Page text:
Video

Video In Their Own Words: Citizens of Kobani

Civilians are slowly returning to Kobani, after Kurdish fighters backed by coalition airstrikes fought off a four-month siege of the northern Syrian town by Islamic State militants. VOA Kurdish Service reporter Mahmoud Bali talked to some of those who have returned. We hear about the devastation of Kobani through their own words.
Video

Video In Ukraine's Nikishino, No House Untouched by Fighting

In the village of Nikishino, in eastern Ukraine, recent fighting has brought utter devastation. Ninety percent of the houses are damaged or destroyed after government forces tried and failed to stop rebels advancing on the strategically important town of Debaltseve nearby. Patrick Wells reports for VOA from Nikishino.
Video

Video Crime Scenes Re-Created in 3-D Visualization

Police and prosecutors sometimes resort to re-creations of crime scenes in order to better understand the interaction of all participants in complicated cases. A Swiss institute says advanced virtual reality technology can be used for quality re-creations of events at the moment of the crime. VOA’s George Putic reports.
Video

Video Sierra Leone Ebola Orphans Face Another Crisis

There's growing concern about the future of an orphanage run by a British charity in Sierra Leone, after a staff member and his wife died this week from Ebola. The Saint George Foundation Orphanage in Freetown is now in quarantine, with more than 20 children and seven staff in lock-down. The BBC has agreed to share Ebola-related material with Voice of America because of the difficulties faced by media organizations reporting the crisis. Clive Myrie reports from Sierra Leone.
Video

Video Growing Concerns Over Whether Myanmar’s Next Elections Will Be Fair

Myanmar has scheduled national elections for November that are also expected to include a landmark referendum on the country's constitution. But there are growing concerns over whether the government is taking the necessary steps to prepare for a free and fair vote. VOA Correspondent Steve Herman was recently in Myanmar and files this report from our Southeast Asia bureau in Bangkok.
Video

Video Nigeria’s Ogonis Divided Over Resuming Oil Production

More than two decades ago, Nigeria’s Ogoni people forced Shell oil company to cease drilling on their land, saying it was polluting the environment. Now, some Ogonis say it’s time for the oil to flow once again. Chris Stein reports from Kegbara Dere, Nigeria.
Video

Video Fuel Shortages in Nigeria Threaten Election Campaigns

Nigeria is suffering a gas shortage as the falling oil price has affected the country’s ability to import and distribute refined fuels. Coming just weeks before scheduled March 28 elections, the shortage could have a big impact on the campaign, as Henry Ridgwell reports for VOA.
Video

Video Report: Human Rights in Annexed Crimea Deteriorating

A new report by Freedom House and the Atlantic Council of the United States says the human rights situation in Crimea has deteriorated since the peninsula was annexed by Russia in March of last year. The report says the new authorities in Crimea are discriminating against minorities, suppressing freedom of expression, and forcing residents to assume Russian citizenship or leave. Zlatica Hoke has more.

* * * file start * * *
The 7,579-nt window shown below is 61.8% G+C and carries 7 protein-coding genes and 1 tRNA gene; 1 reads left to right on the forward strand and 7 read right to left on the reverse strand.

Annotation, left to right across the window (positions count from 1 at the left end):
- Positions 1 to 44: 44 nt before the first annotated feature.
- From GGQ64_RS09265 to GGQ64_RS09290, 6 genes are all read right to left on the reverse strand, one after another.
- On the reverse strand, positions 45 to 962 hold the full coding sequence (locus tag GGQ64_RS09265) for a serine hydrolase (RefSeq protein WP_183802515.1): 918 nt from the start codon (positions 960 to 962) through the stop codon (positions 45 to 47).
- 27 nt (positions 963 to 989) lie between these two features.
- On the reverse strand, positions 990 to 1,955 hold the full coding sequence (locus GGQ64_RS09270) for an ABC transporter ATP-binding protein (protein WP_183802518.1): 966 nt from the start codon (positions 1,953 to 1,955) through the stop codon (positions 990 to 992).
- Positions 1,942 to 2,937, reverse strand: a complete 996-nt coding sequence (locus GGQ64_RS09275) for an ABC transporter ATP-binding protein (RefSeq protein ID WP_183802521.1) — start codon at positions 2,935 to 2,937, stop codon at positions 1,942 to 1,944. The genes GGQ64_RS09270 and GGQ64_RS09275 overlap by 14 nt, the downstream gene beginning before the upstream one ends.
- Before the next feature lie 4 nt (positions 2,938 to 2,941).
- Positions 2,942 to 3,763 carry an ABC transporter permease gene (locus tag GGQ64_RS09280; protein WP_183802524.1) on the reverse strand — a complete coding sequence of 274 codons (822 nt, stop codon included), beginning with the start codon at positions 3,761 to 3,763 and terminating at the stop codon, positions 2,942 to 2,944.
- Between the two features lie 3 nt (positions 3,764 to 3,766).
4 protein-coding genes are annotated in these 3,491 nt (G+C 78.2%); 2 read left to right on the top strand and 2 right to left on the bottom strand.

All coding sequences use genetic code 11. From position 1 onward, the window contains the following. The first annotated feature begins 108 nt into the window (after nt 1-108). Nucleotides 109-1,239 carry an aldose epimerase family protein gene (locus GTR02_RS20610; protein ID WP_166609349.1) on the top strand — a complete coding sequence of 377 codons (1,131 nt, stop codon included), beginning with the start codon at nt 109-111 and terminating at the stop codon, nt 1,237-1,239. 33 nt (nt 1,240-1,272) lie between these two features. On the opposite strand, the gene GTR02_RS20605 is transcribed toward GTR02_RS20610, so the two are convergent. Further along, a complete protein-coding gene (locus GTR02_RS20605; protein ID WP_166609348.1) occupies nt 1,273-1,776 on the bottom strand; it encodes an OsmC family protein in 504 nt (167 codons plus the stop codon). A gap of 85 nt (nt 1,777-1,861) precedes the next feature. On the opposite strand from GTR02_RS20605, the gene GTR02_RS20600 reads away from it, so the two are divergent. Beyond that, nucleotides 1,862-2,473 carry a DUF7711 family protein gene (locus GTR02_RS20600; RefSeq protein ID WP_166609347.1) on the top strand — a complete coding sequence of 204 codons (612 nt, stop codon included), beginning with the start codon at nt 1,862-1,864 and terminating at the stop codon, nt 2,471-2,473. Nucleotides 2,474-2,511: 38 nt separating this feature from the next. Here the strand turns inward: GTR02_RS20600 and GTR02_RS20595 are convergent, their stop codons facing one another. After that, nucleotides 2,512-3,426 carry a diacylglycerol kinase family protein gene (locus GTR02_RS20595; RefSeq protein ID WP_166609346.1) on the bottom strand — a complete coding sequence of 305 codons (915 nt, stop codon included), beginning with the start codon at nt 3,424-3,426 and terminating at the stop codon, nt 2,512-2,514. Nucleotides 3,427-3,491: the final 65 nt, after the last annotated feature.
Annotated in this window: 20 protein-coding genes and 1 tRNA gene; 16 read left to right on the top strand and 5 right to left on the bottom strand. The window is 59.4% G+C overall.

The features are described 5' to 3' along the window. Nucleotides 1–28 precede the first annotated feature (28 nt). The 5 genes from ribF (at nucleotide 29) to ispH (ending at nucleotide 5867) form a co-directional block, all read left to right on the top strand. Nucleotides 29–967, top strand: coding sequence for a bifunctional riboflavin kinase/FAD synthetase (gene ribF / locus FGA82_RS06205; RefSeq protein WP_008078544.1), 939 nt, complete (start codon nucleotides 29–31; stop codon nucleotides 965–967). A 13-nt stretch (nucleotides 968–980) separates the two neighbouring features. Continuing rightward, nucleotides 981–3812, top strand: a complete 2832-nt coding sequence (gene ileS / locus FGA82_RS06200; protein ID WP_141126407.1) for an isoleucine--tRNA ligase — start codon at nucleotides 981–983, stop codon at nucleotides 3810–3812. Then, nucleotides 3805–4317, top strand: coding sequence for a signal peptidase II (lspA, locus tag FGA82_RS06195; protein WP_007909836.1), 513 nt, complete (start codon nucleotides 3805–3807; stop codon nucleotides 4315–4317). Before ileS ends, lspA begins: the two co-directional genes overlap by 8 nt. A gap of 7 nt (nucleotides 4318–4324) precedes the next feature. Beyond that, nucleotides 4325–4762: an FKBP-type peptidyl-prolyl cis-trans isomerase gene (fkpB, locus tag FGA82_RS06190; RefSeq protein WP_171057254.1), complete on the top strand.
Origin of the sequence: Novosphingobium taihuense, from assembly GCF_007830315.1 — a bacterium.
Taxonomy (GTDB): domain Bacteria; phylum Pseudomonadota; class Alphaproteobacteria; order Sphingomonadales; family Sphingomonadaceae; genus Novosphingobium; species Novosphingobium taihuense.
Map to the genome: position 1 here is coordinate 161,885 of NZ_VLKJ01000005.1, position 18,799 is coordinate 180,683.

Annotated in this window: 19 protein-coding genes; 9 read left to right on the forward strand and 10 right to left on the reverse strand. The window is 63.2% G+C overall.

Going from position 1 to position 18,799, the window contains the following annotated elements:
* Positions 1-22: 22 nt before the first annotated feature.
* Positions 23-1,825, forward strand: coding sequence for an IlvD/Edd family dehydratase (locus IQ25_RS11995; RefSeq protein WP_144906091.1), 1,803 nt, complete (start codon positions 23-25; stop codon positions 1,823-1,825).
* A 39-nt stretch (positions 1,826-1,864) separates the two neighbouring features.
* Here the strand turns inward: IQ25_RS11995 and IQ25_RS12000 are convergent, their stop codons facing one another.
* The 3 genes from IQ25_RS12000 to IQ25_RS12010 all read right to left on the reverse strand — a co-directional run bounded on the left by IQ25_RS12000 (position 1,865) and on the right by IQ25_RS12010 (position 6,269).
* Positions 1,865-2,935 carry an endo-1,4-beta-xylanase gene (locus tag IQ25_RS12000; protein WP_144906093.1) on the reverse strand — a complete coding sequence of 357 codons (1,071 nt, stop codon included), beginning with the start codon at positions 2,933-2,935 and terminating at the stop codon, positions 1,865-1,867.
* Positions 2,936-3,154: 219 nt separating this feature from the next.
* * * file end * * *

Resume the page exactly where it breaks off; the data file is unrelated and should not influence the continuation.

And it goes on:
Video

Video 50 Years Later African-Americans See New Voting Rights Battles Ahead

Thousands of people will gather to mark the 50th anniversary of a historic civil rights march on March 7th in Selma, Alabama. In 1965, dozens of people were seriously injured during the event known as “Bloody Sunday,” after police attacked African-American demonstrators demanding voting rights. VOA’s Chris Simkins introduces us to some civil rights pioneers who are still fighting for voting rights in Alabama more than 50 years later.
Video

Video Craft Brewers Taking Hold in US Beer Market

Since the 1950’s, the U.S. beer industry has been dominated by a handful of huge breweries. But in recent years, the rapid rise of small craft breweries has changed the American market and, arguably, the way people drink beer. VOA’s Jeff Custer reports.
Video

Video Video Claims to Show Shia Forces in Iraq Executing Sunni Boy

A graphic mobile phone video is spreading on the Internet, claiming to show Iraqi forces or Shia militia executing a handcuffed Sunni boy. Experts have yet to verify the video, but already Islamic State followers are publicizing it across social media, playing on deep-rooted sectarian fears. VOA’s Jeff Seldin reports.
Video

Video Ukrainian Authorities Struggle to Secure a Divided Mariupol

Since last month's cease-fire went into effect, shelling around the port city of Mariupol has decreased, but it is thought pro-Russian separatists remain poised to attack. For the city’s authorities, a major challenge is gaining the trust of residents, while at the same time rooting out informants who are passing sensitive information to the rebels. Patrick Wells reports for VOA.

All About America

Circumventing Censorship

An Internet Primer for Healthy Web Habits

As surveillance and censoring technologies advance, so, too, do new tools for your computer or mobile device that help protect your privacy and break through Internet censorship.
More